Having worked as a hospital manager myself before switching to my legal career, I always have sympathy for the dedicated health professionals working on the front-line when reports of widespread errors in the NHS surface.
I know that given my role as chief executive of a legal firm which often holds the NHS to account for mistakes and negligence causing patients harm, it may be a statement which sounds somewhat strange.
However, I have never personally questioned the dedication and desire of the vast majority of those directly caring for patients to do their very best for them, each and every day.
I have personally experienced how consultants, doctors, nurses and ancillary staff work with a passion to provide the very best care, and have seen the devastation felt when things don’t go as they should.
The problem though is that things do often go wrong in the NHS, and on a large scale.
That was highlighted recently when it was revealed prescription mistakes and drugs mix-ups have contributed to as many as 22,300 deaths in a year.
Trusts must be well managed and tackle roots of problems leading to errors
The figures are truly shocking and inexcusable, and led to Health and Social Care Secretary Jeremy Hunt pledging greater transparency over mistakes, bringing in measures to protect people such as pharmacists from being prosecuted for genuine errors.
Mr Hunt says the move aims to create a more open culture across the NHS, where people feel more able to own up to making mistakes.
That is all well and good, and honesty and transparency over errors in the NHS is one thing we consistently call for at my firm Hudgell Solicitors, as we believe it is key to ensuring lessons and learned and changes are made.
This is not a new problem however, or a new pledge by a Secretary of State to improve both candour and safety. Actions and outputs speak louder than words.
There is danger at such times that the focus can be placed too easily on those delivering care, and not those managing it. I also fear still too little focus is being placed on prevention.
Throughout my career both as a hospital manager and as a medical negligence lawyer, I have always found it is rarely an individual to blame for a serious error in care, but a system failure or lack of clear procedure which has caused things to go wrong.
Strong leadership can lead to big improvements in performance of Hospital Trusts
It is my firm belief that strong leadership teams at Hospital Trusts are needed to implement changes and oversee improvements in performance.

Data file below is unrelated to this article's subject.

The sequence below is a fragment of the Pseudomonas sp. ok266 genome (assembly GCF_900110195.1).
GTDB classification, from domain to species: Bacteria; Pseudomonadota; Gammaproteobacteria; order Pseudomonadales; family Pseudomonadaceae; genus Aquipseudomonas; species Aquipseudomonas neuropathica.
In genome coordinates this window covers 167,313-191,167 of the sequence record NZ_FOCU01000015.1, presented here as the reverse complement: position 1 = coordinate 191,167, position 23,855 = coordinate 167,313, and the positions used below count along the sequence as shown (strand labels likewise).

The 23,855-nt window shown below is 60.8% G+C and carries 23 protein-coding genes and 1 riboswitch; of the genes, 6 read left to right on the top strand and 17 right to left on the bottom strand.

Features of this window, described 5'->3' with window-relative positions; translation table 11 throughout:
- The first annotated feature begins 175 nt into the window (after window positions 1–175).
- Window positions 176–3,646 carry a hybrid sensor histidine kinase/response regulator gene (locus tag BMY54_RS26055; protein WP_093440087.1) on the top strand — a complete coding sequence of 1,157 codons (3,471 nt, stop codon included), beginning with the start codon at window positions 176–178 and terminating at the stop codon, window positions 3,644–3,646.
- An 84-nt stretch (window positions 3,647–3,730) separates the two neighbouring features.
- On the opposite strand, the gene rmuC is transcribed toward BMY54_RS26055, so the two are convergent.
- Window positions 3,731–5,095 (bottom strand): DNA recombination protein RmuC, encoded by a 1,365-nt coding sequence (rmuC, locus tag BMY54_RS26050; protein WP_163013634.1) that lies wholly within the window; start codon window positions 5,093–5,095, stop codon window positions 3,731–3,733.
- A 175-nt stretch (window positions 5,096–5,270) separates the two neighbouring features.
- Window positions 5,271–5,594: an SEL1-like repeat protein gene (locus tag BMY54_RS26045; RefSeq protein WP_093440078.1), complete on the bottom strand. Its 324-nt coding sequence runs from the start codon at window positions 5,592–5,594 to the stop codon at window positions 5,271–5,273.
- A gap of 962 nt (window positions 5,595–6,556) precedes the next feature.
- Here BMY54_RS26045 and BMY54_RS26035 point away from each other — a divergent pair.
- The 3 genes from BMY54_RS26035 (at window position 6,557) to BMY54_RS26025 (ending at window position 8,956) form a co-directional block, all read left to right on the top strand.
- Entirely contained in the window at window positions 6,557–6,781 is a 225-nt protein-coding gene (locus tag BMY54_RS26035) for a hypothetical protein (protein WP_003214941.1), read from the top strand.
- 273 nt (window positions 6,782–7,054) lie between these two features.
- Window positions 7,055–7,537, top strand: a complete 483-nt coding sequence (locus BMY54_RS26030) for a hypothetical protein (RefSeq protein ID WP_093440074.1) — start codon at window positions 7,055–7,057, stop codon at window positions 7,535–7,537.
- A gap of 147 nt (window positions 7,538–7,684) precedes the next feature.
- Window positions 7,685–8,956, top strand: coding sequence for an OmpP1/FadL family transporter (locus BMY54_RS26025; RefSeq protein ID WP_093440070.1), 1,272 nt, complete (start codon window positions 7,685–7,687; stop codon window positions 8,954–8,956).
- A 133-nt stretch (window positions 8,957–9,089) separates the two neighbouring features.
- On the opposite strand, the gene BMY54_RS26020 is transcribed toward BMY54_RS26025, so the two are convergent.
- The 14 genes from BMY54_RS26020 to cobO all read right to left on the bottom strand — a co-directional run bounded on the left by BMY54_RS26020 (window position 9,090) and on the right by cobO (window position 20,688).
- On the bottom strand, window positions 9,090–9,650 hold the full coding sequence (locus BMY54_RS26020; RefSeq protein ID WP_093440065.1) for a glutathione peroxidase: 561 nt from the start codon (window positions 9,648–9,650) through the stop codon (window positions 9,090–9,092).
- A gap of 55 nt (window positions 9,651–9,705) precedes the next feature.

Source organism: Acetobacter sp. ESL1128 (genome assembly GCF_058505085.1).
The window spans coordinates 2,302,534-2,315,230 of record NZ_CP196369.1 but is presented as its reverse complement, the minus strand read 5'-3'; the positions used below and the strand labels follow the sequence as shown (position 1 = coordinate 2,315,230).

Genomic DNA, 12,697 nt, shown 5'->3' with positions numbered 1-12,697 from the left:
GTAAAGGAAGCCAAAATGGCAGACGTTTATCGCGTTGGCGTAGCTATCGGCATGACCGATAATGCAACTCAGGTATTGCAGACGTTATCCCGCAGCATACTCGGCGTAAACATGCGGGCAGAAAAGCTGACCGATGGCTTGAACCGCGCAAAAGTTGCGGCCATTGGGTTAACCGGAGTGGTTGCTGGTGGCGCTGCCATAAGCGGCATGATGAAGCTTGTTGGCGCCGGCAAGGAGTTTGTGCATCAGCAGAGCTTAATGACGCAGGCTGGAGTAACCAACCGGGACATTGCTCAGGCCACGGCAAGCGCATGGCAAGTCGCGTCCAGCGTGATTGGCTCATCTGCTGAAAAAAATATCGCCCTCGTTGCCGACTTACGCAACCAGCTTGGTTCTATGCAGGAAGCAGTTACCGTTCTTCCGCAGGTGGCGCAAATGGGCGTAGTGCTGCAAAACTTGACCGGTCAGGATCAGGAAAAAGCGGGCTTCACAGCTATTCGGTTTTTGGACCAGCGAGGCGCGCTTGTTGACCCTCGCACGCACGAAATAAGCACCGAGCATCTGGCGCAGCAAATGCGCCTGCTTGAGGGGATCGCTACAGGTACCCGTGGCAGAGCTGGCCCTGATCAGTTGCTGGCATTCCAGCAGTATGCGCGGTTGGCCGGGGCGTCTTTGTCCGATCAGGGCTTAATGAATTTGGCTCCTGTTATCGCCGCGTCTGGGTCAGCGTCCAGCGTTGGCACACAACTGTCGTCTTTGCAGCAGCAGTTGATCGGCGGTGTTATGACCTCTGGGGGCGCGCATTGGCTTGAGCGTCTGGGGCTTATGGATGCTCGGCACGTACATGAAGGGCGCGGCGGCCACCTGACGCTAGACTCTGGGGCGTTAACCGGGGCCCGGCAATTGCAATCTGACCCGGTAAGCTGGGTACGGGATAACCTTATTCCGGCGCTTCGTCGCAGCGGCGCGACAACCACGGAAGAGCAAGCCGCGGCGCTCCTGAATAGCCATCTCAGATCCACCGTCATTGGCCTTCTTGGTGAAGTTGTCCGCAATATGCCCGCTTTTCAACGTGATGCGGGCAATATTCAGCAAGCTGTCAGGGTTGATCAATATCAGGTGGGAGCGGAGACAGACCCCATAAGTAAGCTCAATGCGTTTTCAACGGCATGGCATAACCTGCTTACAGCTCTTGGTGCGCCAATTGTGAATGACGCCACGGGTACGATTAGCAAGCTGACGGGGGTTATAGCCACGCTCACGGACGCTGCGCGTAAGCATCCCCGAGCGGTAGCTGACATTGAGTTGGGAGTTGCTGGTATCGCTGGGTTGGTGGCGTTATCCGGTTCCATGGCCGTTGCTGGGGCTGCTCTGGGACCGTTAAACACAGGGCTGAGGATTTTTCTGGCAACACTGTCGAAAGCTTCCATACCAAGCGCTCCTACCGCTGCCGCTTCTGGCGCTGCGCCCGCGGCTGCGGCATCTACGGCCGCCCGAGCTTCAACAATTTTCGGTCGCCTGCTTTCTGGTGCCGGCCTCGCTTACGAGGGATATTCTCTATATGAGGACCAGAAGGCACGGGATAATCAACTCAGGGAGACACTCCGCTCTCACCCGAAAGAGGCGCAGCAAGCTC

I have seen some Trusts turn around their standards and performance once strong leadership teams have taken control. It is all about them owning responsibility for policies, procedures and protocols.
American surgeon, writer, and public health researcher Atul Gawande is a big believer that the medical profession should learn from others in terms of reducing errors, and some years ago described how he believed there was a lot for hospitals to learn from the aviation industry, where mistakes are minimal.
He visited Boeing and was struck by how the air industry relied ‘over and over again on checklists’, which are used by pilots for handling takeoff and landing not just in normal circumstances, but even when handling a crisis emergency with only a couple of minutes to make a critical decision.
Every tiny detail, even the most obvious, is included and checked as part of each and every process.
Such an approach was highlighted as being crucial when pilot ‘Sully’ Sullenberger brought down his plane in the Hudson River after a bird strike, saving 155 lives. He cited ‘teamwork and adherence to protocol’ for getting them down safely – not individual skill and experience.
Gawande explained that when two-minute checklists were introduced into operating rooms in eight hospitals in the US, including using simple reminders such as making sure blood was available and antibiotics were in place, they achieved ‘massively better results’
Basic mistakes were spotted and they also found that simple changes, such as ensuring everyone involved knew one another’s names, made for a more productive environment, where people were more likely to speak up later if they saw a problem.
When a survey was then carried out of doctors who used the checklist, ninety-four per cent said they’d want the checklist when going into an operation – doctors who had previously not seen the need for such a list at all.
Healthcare can’t rely on instinct and knowledge – only strict procedures can lessen risk
Gawande’s point was that healthcare is often too reliant on instinct and expertise developed over time, and knowledge, not procedure.
He called on those in healthcare to recognise that even the best experts are fallible, and that they need to be supported by strong management, and clear systems and protocols which help them do what is without doubt a difficult and challenging job. Essentially, helping them not to make mistakes.
Airlines recognised long ago that systems and protocols are the only way to ensure consistency and reduce errors across the board.
It is certainly something I agree with, as in so many cases in which we see life-changing injuries caused, or even fatalities, we identify a procedure failure at some stage. Mistakes have most often not been down to one individual error, and many could have been prevented at a number of stages in the treatment process.
There are many great people working on hospital wards across England and Wales, but we need even more great leaders, accountable to their local communities.
We need leaders who display clear direction, do not seek to make excuses, and are zealous in their search for, and policing of, the right systems and protocols to help all professionals involved in patient care work better together to cope with the ever-increasing demands upon them, and give patients the treatment they need and deserve.